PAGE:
The Wall Street Journal published a report Wednesday night documenting steps taken by Auburn athletics’ department to save an academic major popular with student-athletes.
Auburn’s curriculum review committee evaluating the university’s political science department supported suspending the major on the basis it doesn’t contribute “a great deal to the Department’s education mission” in early 2012, according to the report.
Provost Timothy Boosinger supported the motion, and faculty in the department voted to remove the public administration major with a 13-0 vote, according to the report.
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Citing unspecified internal documents, along with internal athletic department emails, the Wall Street Journal says Auburn’s senior associate athletic director for academic services Gary Waters lobbied behind the scenes on the major’s behalf.
He eventually arranged a meeting with athletic director Jay Jacobs, and Boosinger where the athletic department offered use of its own funds to help pay professors and support staff in order to keep the major at the school.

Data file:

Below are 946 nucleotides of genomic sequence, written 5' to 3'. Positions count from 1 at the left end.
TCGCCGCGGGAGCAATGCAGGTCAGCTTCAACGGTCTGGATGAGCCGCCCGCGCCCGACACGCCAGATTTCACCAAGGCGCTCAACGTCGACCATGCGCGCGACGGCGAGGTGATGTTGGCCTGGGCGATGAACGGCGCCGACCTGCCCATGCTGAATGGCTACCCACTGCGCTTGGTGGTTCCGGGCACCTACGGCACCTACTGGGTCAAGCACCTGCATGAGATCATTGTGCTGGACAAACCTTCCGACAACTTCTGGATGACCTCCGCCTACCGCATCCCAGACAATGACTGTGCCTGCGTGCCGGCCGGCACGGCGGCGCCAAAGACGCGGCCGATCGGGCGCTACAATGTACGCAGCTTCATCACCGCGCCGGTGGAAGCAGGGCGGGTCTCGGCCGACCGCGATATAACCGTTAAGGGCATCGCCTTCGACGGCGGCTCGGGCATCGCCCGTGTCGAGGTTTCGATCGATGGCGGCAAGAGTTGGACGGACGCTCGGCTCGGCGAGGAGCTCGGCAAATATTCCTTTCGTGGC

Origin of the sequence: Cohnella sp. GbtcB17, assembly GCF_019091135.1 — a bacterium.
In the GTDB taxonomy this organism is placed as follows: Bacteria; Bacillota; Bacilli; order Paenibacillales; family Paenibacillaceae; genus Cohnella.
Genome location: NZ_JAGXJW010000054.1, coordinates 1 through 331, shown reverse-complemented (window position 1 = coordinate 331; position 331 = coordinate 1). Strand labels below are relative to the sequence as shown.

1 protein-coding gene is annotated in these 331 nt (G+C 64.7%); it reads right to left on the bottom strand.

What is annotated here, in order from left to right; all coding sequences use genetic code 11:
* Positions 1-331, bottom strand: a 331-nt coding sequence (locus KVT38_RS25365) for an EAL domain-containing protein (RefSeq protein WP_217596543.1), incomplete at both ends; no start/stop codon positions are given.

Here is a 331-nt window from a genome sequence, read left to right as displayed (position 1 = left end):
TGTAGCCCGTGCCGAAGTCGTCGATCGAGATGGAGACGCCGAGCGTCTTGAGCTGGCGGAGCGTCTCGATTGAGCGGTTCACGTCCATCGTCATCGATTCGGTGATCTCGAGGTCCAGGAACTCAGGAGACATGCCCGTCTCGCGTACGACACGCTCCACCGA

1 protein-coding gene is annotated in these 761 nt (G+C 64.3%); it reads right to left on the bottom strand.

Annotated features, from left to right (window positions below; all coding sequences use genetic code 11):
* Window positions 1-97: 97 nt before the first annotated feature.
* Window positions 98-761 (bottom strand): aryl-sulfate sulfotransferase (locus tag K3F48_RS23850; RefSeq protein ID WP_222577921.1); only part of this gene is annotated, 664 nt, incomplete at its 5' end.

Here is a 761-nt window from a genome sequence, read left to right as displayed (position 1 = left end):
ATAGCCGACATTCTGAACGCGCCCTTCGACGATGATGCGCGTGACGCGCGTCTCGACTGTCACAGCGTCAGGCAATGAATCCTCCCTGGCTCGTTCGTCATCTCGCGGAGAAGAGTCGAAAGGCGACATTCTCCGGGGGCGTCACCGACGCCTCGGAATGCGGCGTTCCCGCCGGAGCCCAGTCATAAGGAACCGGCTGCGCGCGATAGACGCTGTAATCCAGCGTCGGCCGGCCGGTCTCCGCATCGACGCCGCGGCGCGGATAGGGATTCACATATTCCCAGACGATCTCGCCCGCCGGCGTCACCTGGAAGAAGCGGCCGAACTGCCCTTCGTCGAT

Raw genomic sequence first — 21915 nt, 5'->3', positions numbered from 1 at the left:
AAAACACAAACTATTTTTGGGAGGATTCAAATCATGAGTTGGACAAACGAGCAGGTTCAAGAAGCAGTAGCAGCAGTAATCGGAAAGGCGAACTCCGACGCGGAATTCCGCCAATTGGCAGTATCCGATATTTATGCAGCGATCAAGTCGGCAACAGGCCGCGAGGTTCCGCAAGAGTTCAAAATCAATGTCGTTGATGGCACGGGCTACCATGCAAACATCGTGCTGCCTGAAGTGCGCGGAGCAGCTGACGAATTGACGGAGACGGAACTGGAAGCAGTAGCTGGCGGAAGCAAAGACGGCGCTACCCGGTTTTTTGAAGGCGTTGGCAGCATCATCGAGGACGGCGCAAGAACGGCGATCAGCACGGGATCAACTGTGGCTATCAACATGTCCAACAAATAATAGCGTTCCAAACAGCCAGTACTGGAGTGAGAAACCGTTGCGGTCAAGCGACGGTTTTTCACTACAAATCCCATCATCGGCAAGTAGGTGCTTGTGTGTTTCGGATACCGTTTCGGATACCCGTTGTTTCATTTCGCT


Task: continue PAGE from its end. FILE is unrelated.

Documents reviewed by reporter Ben Cohen showed 51 percent of the 111 students enrolled at Auburn majoring in public administration in the fall semester of 2013 were student athletes.
No student-athlete is mentioned by name in the report, but the WSJ alleges the 2013 football team had a number of high profile players majoring in public administration including the Tigers starting quarterback, running back, top receiver and three statistical leaders on defense.
The school’s institutional research office gave the WSJ data showing 32 percent (26 players) of the 2014 football majored in public administration.
Efforts to remove the major from the school’s curriculum fell through in September of 2013.
In response to the report, Auburn officials said provost Boosinger turned down the athletic department’s offer for funds to help the public administration program, but also outlined a number of instances where the athletic department has offered similar funds toward academic programs.
Waters offered a comment through a spokesperson outlining his concern that cutting the program at that time would have had a “detrimental impact” on those students enrolled in the program.